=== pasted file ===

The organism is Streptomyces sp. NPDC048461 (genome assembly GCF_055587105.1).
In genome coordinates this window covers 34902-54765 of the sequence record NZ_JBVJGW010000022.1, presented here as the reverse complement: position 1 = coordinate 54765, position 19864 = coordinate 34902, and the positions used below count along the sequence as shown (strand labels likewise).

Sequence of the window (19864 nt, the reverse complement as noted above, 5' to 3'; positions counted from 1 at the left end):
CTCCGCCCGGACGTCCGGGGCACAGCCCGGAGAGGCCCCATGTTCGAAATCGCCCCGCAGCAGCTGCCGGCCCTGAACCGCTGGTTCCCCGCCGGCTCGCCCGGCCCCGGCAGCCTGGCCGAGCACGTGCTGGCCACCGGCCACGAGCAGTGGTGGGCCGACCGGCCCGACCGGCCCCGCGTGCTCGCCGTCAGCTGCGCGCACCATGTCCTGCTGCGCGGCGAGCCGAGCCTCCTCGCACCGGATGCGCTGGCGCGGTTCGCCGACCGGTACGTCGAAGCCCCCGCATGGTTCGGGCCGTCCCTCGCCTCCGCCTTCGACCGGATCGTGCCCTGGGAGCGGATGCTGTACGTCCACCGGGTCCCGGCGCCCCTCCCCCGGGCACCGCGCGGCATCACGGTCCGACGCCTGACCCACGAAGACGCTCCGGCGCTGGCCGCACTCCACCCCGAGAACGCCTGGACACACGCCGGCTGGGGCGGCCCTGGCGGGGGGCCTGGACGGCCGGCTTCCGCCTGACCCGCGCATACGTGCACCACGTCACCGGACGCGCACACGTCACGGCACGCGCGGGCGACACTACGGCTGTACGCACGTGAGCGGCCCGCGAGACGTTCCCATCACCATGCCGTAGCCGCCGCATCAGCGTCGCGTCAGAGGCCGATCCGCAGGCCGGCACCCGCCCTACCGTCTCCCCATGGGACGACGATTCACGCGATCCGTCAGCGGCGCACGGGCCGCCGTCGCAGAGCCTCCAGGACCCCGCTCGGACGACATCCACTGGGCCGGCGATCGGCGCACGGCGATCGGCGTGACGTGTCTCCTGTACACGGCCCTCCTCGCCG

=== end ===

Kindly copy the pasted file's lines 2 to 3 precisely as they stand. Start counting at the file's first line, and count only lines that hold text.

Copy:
In genome coordinates this window covers 34902-54765 of the sequence record NZ_JBVJGW010000022.1, presented here as the reverse complement: position 1 = coordinate 54765, position 19864 = coordinate 34902, and the positions used below count along the sequence as shown (strand labels likewise).

Sequence of the window (19864 nt, the reverse complement as noted above, 5' to 3'; positions counted from 1 at the left end):